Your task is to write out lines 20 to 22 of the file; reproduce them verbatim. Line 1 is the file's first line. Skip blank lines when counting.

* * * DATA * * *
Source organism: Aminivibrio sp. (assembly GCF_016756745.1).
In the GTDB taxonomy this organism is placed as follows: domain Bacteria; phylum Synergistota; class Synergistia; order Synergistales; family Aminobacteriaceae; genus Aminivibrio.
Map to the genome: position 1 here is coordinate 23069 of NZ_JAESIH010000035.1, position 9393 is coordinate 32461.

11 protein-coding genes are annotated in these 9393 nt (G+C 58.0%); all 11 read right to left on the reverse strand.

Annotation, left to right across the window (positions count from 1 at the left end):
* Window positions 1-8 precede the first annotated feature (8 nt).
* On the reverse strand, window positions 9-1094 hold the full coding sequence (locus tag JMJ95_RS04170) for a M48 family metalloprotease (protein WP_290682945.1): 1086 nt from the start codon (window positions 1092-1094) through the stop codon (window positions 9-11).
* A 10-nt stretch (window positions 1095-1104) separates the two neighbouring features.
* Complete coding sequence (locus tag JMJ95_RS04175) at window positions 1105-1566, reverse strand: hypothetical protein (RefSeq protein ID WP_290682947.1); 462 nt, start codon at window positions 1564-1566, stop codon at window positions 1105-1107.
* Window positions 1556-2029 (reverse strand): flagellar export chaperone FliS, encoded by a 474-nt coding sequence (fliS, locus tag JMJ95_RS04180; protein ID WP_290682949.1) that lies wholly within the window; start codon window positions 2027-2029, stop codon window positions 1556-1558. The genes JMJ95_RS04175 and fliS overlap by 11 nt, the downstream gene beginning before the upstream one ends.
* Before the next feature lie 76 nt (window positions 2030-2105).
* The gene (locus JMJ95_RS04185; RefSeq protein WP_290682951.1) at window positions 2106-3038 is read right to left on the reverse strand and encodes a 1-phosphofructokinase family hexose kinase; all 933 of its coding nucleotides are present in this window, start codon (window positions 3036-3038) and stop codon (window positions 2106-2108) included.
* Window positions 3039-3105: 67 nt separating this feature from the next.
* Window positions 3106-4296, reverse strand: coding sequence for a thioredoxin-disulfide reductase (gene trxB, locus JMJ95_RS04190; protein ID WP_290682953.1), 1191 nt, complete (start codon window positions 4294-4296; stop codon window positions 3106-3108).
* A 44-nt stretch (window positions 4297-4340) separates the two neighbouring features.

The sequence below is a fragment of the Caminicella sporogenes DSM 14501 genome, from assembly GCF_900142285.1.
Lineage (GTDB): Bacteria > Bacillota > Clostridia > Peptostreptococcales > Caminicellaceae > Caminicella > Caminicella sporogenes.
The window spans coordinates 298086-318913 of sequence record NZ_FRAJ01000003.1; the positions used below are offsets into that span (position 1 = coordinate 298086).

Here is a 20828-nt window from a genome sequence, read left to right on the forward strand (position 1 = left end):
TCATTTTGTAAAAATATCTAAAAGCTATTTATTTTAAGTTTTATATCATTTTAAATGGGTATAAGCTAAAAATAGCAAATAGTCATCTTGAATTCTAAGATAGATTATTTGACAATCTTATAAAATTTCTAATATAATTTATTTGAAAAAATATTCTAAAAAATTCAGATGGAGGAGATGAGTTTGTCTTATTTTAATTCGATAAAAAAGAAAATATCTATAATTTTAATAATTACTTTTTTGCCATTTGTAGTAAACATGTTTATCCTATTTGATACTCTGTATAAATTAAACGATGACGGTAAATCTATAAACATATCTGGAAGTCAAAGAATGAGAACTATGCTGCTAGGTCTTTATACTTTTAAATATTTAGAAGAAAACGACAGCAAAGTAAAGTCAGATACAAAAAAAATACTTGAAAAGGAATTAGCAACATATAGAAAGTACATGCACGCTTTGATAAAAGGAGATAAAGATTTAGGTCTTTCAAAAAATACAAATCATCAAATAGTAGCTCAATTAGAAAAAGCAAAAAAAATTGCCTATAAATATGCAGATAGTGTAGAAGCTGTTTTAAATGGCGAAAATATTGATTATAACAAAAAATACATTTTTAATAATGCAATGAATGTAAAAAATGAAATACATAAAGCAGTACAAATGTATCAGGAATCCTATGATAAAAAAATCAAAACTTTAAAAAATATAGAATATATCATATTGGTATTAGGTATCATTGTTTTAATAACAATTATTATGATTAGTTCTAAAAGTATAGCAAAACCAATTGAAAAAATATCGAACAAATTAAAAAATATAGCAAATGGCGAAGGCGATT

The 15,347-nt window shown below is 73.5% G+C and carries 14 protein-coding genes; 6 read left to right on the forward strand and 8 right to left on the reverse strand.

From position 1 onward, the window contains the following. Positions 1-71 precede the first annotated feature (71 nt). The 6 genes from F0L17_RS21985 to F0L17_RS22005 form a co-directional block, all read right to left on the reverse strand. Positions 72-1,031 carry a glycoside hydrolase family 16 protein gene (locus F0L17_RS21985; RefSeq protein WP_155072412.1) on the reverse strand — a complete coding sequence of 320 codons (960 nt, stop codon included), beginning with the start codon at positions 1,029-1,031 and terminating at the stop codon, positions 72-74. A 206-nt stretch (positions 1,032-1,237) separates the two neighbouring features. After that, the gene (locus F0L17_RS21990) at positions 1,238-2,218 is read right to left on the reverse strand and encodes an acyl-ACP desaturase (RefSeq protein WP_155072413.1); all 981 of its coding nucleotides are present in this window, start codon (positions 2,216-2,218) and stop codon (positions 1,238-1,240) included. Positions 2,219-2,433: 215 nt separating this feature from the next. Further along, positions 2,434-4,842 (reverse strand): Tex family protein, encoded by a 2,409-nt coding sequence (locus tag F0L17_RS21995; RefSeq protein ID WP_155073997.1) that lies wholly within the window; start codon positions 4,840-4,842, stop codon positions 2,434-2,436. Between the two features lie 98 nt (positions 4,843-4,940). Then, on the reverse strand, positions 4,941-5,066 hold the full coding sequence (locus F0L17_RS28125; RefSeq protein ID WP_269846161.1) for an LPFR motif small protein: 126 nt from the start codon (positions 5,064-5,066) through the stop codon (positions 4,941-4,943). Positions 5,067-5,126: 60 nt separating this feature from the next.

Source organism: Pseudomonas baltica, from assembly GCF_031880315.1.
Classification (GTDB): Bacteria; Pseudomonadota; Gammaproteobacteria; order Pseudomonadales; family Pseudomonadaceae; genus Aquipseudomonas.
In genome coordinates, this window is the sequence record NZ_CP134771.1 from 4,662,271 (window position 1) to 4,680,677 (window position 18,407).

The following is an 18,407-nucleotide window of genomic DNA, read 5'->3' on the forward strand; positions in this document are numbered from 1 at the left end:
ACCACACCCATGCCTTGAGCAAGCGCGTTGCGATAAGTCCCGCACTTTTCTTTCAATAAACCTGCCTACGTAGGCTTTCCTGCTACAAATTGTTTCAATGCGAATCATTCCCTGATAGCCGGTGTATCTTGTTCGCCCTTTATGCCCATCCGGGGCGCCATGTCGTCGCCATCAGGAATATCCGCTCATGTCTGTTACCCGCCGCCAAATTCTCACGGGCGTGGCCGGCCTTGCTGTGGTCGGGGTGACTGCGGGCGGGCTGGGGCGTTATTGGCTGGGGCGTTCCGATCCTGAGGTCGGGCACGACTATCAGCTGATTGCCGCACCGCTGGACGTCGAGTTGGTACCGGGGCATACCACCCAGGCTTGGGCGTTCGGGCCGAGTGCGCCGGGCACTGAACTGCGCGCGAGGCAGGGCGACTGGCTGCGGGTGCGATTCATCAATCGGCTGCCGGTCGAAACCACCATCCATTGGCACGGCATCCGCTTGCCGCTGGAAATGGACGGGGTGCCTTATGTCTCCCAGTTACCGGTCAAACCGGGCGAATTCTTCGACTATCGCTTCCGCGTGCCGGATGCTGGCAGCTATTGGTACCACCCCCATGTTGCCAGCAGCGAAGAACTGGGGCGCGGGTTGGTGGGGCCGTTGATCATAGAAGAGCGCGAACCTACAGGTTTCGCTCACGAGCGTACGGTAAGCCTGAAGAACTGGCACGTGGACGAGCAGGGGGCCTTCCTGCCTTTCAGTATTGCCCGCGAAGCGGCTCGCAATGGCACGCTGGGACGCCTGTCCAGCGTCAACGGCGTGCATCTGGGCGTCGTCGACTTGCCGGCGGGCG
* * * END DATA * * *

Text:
TCATTTTGTAAAAATATCTAAAAGCTATTTATTTTAAGTTTTATATCATTTTAAATGGGTATAAGCTAAAAATAGCAAATAGTCATCTTGAATTCTAAGATAGATTATTTGACAATCTTATAAAATTTCTAATATAATTTATTTGAAAAAATATTCTAAAAAATTCAGATGGAGGAGATGAGTTTGTCTTATTTTAATTCGATAAAAAAGAAAATATCTATAATTTTAATAATTACTTTTTTGCCATTTGTAGTAAACATGTTTATCCTATTTGATACTCTGTATAAATTAAACGATGACGGTAAATCTATAAACATATCTGGAAGTCAAAGAATGAGAACTATGCTGCTAGGTCTTTATACTTTTAAATATTTAGAAGAAAACGACAGCAAAGTAAAGTCAGATACAAAAAAAATACTTGAAAAGGAATTAGCAACATATAGAAAGTACATGCACGCTTTGATAAAAGGAGATAAAGATTTAGGTCTTTCAAAAAATACAAATCATCAAATAGTAGCTCAATTAGAAAAAGCAAAAAAAATTGCCTATAAATATGCAGATAGTGTAGAAGCTGTTTTAAATGGCGAAAATATTGATTATAACAAAAAATACATTTTTAATAATGCAATGAATGTAAAAAATGAAATACATAAAGCAGTACAAATGTATCAGGAATCCTATGATAAAAAAATCAAAACTTTAAAAAATATAGAATATATCATATTGGTATTAGGTATCATTGTTTTAATAACAATTATTATGATTAGTTCTAAAAGTATAGCAAAACCAATTGAAAAAATATCGAACAAATTAAAAAATATAGCAAATGGCGAAGGCGATT

The 15,347-nt window shown below is 73.5% G+C and carries 14 protein-coding genes; 6 read left to right on the forward strand and 8 right to left on the reverse strand.

From position 1 onward, the window contains the following. Positions 1-71 precede the first annotated feature (71 nt). The 6 genes from F0L17_RS21985 to F0L17_RS22005 form a co-directional block, all read right to left on the reverse strand. Positions 72-1,031 carry a glycoside hydrolase family 16 protein gene (locus F0L17_RS21985; RefSeq protein WP_155072412.1) on the reverse strand — a complete coding sequence of 320 codons (960 nt, stop codon included), beginning with the start codon at positions 1,029-1,031 and terminating at the stop codon, positions 72-74. A 206-nt stretch (positions 1,032-1,237) separates the two neighbouring features. After that, the gene (locus F0L17_RS21990) at positions 1,238-2,218 is read right to left on the reverse strand and encodes an acyl-ACP desaturase (RefSeq protein WP_155072413.1); all 981 of its coding nucleotides are present in this window, start codon (positions 2,216-2,218) and stop codon (positions 1,238-1,240) included. Positions 2,219-2,433: 215 nt separating this feature from the next. Further along, positions 2,434-4,842 (reverse strand): Tex family protein, encoded by a 2,409-nt coding sequence (locus tag F0L17_RS21995; RefSeq protein ID WP_155073997.1) that lies wholly within the window; start codon positions 4,840-4,842, stop codon positions 2,434-2,436. Between the two features lie 98 nt (positions 4,843-4,940). Then, on the reverse strand, positions 4,941-5,066 hold the full coding sequence (locus F0L17_RS28125; RefSeq protein ID WP_269846161.1) for an LPFR motif small protein: 126 nt from the start codon (positions 5,064-5,066) through the stop codon (positions 4,941-4,943). Positions 5,067-5,126: 60 nt separating this feature from the next.